Chris Chan Roberson: The Fastest Professor Alive

Tisch professor Chris Chan Roberson discusses his experience in and outside of the industry from “Surf Nazis Must Die” to hawking vintage clothes.

Tisch professor Chris Chan Roberson has worked extensively in the film industry before teaching at NYU. (Via NYU Tisch)

Blink and you’ll miss him. From every corner of the film industry to every classroom at the Tisch School of the Arts, two decades of professional experience has left no stone unturned by Professor Chris Chan Roberson, whose students call him CCR. Roberson teaches film production classes to freshmen, juniors and even high schoolers come summer. His work outside of Tisch has featured YouTube stars The Key of Awesome, horrifying hero “The Toxic Avenger,” and comedian Billy Eichner. Yet filmmaking was never something Roberson aspired to. 

“I was thrown into it because someone thought I was good at it, and I didn’t want to let them down,” Roberson said.

Roberson was raised in Chelsea, and says New York City had a great influence on the man he is today. 

“There’s such a diversity; it allowed for a freedom of thought — I’d go to my friend’s Yeshiva or my friend’s Buddhist temple,” Roberson said.

Advertisement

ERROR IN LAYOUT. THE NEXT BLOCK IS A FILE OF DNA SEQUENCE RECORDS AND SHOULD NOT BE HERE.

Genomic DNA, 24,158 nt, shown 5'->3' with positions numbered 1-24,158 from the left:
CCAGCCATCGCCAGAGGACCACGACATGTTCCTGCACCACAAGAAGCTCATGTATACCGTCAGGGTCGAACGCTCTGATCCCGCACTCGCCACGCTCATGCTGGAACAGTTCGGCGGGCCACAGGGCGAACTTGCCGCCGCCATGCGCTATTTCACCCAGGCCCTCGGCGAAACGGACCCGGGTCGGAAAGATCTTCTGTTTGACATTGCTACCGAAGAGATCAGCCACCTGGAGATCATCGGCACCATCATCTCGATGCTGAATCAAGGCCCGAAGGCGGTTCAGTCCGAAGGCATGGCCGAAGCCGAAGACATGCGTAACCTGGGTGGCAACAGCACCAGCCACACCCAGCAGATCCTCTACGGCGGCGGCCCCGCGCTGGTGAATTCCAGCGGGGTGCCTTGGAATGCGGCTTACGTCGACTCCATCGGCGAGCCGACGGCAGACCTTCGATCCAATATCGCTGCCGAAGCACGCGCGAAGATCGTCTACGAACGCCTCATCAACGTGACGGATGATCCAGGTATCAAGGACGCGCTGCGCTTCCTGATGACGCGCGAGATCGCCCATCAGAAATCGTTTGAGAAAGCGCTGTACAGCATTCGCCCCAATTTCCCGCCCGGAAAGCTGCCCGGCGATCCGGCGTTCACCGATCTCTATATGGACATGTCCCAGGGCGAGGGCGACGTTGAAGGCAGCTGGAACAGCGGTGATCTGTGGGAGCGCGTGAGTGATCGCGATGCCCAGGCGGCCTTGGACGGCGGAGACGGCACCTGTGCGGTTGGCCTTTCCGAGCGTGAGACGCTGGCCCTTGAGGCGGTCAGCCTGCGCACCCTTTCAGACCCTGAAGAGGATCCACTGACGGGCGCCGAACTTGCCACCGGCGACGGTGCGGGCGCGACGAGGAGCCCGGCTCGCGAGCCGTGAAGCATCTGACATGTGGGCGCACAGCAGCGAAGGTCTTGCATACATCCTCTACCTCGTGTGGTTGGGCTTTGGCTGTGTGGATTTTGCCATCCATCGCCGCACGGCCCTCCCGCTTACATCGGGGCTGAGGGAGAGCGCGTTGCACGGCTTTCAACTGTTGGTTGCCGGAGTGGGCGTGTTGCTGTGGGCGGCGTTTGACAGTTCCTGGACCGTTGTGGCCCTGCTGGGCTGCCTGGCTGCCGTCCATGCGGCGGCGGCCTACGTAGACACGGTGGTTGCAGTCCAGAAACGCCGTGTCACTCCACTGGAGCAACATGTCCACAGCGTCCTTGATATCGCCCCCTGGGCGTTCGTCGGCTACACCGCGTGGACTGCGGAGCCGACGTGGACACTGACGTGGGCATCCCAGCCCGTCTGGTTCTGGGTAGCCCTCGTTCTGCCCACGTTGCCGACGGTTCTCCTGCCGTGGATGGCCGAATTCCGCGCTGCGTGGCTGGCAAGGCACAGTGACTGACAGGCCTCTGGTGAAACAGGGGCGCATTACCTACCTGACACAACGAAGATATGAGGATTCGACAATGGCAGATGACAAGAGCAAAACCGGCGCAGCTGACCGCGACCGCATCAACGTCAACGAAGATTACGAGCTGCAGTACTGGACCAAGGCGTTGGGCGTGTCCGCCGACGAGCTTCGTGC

His father a jazz singer and his mother a painter, Roberson was raised in the Manhattan art scene. In grade school, he remembers using performance as a way to combat his crippling shyness. 

“My junior high was the O. Henry School of Writing, so I did a lot of playwriting,” Roberson said. “I fell into these artistic trajectories as a way to get more visual.” 

Roberson graduated from Tisch in 1998, and he saw no reason to leave the Big Apple. An avid comic book reader, Roberson maintains that his ultimate dream is to be a comic book writer — as it stands, he’s done just about everything else.

Roberson’s first experience in the industry was as an intern for Gold Coast, a monster truck racing post-production house and a subsidiary of 4Kids. 

“I went to a math and science high school, so I developed a mathematical formula for converting frames to seconds,” Roberson said. “That was my transferable skill.” 

In 1996, Roberson was a production assistant on a set, and in 1998, fresh out of college, he was made office manager at the studio Troma Entertainment. 

“They make D-List horror films; ‘Surf Nazis Must Die,’ ‘Class of Nuke ‘Em High,’ ‘The Toxic Avenger’ — they’re cult classics,” Roberson said.

In 2000, he set his mind to learning Final Cut Pro, which was a brand-new editing software at the time. Six years later he was tapped by Bob McClure, with whom he’d performed sketch comedy in the 90s, to edit, unpaid,“The Burg,” which he calls the first web series. Eventually they received a sponsorship from Motorola.

“I was getting a paycheck for editing, which I thought was totally boss,” Roberson said.

McClure later went on to be a pickler, and in 2012, “The Burg” producer Kathleen Grace thanked Roberson for his help with a job offer. He took over the residency and education programs at YouTube.